In Windows 10 if you want to install a game controller or calibrate your joystick, you need to access from the Game Controllers Settings. Here find different ways to open Game Controllers Settings in Windows 10.
You can open Game Controllers settings via Run Command
To do this simply press the Windows key and R to bring up the Run command, type joy.cpl and press Enter. This will launch the Game Controllers window immediately.
You can open Game Controllers Settings via Windows 10 Search
All you need is to click the Cortana Search box in the taskbar, enter “game controller” and you can then click the “Set up USB game controller” option from the search result.
You can open Game Controllers Settings via Control Panel
Open the Control Panel in Large icons, click on Devices and Printers.
You can locate your joystick. Right-click on it and select “Game controller settings” from the popup menu. It will display the Game Controllers Settings dialog.
You can create a Desktop Shortcut to Open Game Controllers Settings
If you need to access the Game Controllers Settings regularly, follow the step-by-step instructions to create a desktop shortcut on Windows 10:
- Right click any blank area on the desktop, then select New -> Shortcut from the context menu.
- Copy and paste the following path into the location box, and click Next.
- Give a name for your Game Controllers shortcut.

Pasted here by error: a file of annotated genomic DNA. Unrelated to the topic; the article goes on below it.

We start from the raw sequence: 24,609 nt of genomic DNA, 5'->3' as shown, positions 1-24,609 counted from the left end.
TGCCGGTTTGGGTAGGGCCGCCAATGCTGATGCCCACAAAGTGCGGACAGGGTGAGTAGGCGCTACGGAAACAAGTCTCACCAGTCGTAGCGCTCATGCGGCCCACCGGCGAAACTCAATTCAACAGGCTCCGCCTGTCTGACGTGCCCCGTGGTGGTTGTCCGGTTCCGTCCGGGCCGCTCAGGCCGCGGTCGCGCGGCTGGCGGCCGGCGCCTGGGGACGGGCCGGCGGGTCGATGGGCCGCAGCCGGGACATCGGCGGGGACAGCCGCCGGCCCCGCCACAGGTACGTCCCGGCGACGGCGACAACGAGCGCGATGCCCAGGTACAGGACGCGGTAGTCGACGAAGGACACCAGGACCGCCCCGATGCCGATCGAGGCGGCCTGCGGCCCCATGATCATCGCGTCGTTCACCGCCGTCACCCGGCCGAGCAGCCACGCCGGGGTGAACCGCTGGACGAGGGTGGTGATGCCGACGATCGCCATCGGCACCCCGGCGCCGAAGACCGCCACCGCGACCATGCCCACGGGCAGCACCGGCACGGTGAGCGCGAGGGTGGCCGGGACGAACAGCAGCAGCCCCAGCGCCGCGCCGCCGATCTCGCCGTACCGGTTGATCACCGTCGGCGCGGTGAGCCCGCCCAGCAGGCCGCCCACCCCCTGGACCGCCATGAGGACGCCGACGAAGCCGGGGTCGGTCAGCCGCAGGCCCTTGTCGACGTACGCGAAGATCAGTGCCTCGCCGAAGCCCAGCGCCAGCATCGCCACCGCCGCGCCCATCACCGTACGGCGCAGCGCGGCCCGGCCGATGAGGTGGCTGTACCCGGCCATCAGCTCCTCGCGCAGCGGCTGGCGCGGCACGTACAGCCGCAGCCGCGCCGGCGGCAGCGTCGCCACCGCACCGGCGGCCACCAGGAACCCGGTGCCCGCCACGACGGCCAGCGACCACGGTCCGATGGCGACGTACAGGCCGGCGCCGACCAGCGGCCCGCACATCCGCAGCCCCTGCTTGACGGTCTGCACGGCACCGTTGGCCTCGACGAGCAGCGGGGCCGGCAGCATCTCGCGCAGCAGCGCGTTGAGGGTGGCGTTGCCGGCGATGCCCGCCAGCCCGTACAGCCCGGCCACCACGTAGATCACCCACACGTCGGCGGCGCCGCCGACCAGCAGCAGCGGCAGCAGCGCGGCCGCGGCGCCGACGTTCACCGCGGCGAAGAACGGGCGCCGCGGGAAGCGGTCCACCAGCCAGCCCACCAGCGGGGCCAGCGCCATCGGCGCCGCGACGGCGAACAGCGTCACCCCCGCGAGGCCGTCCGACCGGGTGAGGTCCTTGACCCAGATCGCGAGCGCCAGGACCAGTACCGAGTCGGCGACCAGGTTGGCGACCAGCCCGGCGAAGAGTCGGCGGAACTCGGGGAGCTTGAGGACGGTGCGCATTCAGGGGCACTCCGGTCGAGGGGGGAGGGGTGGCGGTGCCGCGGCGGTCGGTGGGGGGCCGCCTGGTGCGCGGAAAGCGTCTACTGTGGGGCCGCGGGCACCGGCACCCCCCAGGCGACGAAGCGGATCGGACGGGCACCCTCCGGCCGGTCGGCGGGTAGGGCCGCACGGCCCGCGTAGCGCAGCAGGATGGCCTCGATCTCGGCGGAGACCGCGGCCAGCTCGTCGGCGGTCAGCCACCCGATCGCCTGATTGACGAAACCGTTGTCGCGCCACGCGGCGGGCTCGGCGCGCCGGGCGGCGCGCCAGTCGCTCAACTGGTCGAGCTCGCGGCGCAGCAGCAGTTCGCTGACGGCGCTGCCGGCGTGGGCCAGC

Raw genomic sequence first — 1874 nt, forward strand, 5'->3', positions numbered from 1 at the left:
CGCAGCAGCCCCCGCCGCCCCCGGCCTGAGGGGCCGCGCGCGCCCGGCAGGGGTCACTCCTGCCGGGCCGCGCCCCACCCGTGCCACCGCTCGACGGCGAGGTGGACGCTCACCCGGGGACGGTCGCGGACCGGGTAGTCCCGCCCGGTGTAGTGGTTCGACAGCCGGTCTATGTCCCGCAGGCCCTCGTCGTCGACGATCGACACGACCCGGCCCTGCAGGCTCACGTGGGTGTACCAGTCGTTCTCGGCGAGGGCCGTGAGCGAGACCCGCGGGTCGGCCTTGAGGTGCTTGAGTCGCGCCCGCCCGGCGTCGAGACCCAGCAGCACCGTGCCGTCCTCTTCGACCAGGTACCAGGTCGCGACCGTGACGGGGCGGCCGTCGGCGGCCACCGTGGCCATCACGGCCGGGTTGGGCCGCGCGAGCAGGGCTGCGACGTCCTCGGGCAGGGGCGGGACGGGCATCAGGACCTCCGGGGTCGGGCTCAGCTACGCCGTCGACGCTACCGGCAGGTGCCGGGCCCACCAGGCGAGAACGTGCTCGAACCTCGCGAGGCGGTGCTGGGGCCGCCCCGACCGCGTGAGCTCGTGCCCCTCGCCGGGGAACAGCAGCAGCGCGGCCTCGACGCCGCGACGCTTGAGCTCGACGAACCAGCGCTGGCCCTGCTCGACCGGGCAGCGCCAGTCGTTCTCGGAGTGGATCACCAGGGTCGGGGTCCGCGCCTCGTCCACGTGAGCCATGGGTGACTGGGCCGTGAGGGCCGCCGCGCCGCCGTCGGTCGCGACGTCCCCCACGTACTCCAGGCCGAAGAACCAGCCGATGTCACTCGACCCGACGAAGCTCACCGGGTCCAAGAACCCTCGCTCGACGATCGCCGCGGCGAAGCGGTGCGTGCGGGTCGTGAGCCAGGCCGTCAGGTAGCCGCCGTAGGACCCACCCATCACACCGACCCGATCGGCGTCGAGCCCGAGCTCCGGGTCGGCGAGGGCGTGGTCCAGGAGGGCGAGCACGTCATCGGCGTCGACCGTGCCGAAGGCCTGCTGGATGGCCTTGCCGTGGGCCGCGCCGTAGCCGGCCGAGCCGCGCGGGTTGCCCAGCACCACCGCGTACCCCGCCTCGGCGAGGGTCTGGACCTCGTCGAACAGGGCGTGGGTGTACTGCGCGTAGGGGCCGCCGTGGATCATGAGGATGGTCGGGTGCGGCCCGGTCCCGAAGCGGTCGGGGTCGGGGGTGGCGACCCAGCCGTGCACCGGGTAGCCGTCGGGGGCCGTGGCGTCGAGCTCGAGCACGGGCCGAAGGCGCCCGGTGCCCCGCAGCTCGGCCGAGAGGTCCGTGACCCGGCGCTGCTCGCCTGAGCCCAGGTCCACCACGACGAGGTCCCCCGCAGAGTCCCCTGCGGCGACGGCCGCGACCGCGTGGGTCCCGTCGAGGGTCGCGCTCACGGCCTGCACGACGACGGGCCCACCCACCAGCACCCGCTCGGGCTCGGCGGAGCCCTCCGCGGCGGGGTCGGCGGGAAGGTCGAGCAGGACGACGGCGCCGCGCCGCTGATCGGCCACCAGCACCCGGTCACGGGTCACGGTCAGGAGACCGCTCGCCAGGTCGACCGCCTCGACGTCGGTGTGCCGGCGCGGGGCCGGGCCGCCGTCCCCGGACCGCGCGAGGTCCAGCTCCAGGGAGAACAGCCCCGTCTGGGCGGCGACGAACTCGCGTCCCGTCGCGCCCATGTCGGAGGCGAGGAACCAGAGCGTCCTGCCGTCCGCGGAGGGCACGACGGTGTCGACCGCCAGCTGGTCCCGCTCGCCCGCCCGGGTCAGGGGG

- Click Finish and you’re done!
What is Game Controller?
A game controller is a device used with games or entertainment systems to provide input to a video game, typically to control an object or character in the game. Before the seventh generation of video game consoles, plugging in a controller into one of a console’s controller ports were the primary means of using a game controller, although since then they have been replaced by wireless controllers, which do not require controller ports on the console but are battery-powered. USB game controllers could also be connected to a computer with a USB port.
Input devices that have been classified as game controllers include keyboards, mouses, gamepads, joysticks, etc. Special purpose devices, such as steering wheels for driving games and light guns for shooting games are also game controllers.
Game controllers have been designed and improved over the years to be as user friendly as possible. The Microsoft Xbox controller, with its shoulder triggers that mimic actual triggers such as those found on guns, has become popular for shooting games. Some controllers are designed to be best for one type of game, such as steering wheels for driving games, or dance pads for dancing games.
Controllers have evolved with time to include directional pads, multiple buttons, analog sticks, joysticks, motion detection, touch screens and a plethora of other features.
Note that gamepads typically require device drivers if used on contemporary personal computers. The device may be treated as its own class of human interface device, or by use of a program known as a gamepad translator (or gamepad mapper) translated to key strokes or mouse actions. An example gamepad translator for Microsoft Windows is Xpadder, or antimicro which is free and open-source and cross-platform.
Sometimes support for mapping to different devices is built into the controller itself, as with the Nostromo SpeedPad n52 which can act as either a keyboard, mouse, joystick or as a hybrid between the three.